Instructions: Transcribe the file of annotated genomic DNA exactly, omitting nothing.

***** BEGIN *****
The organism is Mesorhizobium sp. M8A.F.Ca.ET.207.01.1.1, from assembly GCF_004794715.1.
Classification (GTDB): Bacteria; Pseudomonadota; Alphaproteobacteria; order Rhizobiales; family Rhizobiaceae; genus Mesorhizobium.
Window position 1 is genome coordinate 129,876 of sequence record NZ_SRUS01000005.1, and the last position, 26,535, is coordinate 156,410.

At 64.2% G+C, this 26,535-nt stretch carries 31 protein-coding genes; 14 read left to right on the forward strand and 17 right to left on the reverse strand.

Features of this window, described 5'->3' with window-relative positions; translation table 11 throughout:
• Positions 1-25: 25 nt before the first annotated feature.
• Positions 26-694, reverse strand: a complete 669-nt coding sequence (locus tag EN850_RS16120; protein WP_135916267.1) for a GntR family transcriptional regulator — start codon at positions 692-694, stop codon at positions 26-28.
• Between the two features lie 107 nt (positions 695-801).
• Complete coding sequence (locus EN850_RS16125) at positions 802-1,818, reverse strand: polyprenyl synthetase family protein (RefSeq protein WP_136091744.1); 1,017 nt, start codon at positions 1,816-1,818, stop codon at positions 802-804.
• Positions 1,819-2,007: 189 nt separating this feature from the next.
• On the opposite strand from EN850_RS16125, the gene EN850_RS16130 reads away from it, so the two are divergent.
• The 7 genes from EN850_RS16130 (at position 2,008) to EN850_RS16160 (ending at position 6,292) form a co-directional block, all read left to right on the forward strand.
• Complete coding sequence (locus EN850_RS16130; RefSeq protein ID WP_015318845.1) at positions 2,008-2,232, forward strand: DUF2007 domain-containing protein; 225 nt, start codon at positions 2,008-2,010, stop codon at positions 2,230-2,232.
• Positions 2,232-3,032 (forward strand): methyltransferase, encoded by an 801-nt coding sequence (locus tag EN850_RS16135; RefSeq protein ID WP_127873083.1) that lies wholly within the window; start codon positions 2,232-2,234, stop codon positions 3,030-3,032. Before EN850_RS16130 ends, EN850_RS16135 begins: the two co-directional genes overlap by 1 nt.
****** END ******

The organism is Mesorhizobium sp. M8A.F.Ca.ET.207.01.1.1, from assembly GCF_004794715.1.
Classification (GTDB): Bacteria; Pseudomonadota; Alphaproteobacteria; order Rhizobiales; family Rhizobiaceae; genus Mesorhizobium.
Window position 1 is genome coordinate 129,876 of sequence record NZ_SRUS01000005.1, and the last position, 26,535, is coordinate 156,410.

At 64.2% G+C, this 26,535-nt stretch carries 31 protein-coding genes; 14 read left to right on the forward strand and 17 right to left on the reverse strand.

Features of this window, described 5'->3' with window-relative positions; translation table 11 throughout:
• Positions 1-25: 25 nt before the first annotated feature.
• Positions 26-694, reverse strand: a complete 669-nt coding sequence (locus tag EN850_RS16120; protein WP_135916267.1) for a GntR family transcriptional regulator — start codon at positions 692-694, stop codon at positions 26-28.
• Between the two features lie 107 nt (positions 695-801).
• Complete coding sequence (locus EN850_RS16125) at positions 802-1,818, reverse strand: polyprenyl synthetase family protein (RefSeq protein WP_136091744.1); 1,017 nt, start codon at positions 1,816-1,818, stop codon at positions 802-804.
• Positions 1,819-2,007: 189 nt separating this feature from the next.
• On the opposite strand from EN850_RS16125, the gene EN850_RS16130 reads away from it, so the two are divergent.
• The 7 genes from EN850_RS16130 (at position 2,008) to EN850_RS16160 (ending at position 6,292) form a co-directional block, all read left to right on the forward strand.
• Complete coding sequence (locus EN850_RS16130; RefSeq protein ID WP_015318845.1) at positions 2,008-2,232, forward strand: DUF2007 domain-containing protein; 225 nt, start codon at positions 2,008-2,010, stop codon at positions 2,230-2,232.
• Positions 2,232-3,032 (forward strand): methyltransferase, encoded by an 801-nt coding sequence (locus tag EN850_RS16135; RefSeq protein ID WP_127873083.1) that lies wholly within the window; start codon positions 2,232-2,234, stop codon positions 3,030-3,032. Before EN850_RS16130 ends, EN850_RS16135 begins: the two co-directional genes overlap by 1 nt.